The drug overdose epidemic that swept through the United States over the past decade commanded the attention of public health providers, researchers, criminal justice practitioners, and policymakers at the federal, state, and local levels. Because of its severity and associated mortality rates, the epidemic became a priority among leaders across multiple sectors. As collaboration across these sectors matured, researchers and practitioners began to develop evidence-informed strategies to slow the spread of the epidemic. But the progress that was underway appears to have abruptly stopped when the COVID-19 pandemic emerged and fundamentally altered many aspects of American life.
- Early data suggest the COVID-19 pandemic has halted progress on reducing the incidence of substance use disorders (SUDs) and overdose deaths.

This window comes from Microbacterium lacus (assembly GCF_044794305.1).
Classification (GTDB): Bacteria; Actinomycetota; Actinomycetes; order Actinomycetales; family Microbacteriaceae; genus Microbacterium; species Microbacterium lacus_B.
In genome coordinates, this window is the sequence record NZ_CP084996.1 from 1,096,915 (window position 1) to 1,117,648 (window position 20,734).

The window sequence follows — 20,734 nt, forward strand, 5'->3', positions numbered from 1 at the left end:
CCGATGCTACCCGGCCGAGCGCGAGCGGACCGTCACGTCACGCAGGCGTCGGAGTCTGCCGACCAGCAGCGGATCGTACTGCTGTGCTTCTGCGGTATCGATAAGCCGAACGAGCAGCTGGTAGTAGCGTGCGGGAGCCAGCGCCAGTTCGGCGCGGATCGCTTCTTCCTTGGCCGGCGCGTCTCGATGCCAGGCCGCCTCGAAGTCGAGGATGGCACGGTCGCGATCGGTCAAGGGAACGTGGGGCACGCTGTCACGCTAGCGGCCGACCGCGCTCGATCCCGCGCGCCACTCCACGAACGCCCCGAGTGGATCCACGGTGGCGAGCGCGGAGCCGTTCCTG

- More than 40 states have reported increases in opioid-related fatalities since governors and local officials began implementing pandemic-related responses.
- COVID-19 has significantly altered the delivery of SUD treatment in the justice system.
- Mandatory lockdowns, restrictions on movement, social distancing guidelines, orders limiting access to facilities for non-essential workers, and the absence of in-person treatment have created gaps in the system’s ability to identify and monitor the needs and legal requirements of people with SUDs, and to intervene when they are in distress.
- As justice system officials adapt to a COVID-constrained environment, some are using telemedicine to ensure continuation of treatment and counseling in both community and correctional settings.
- That said, many are unable to access needed technology and some concerns remain about efficacy and suitability of such innovations.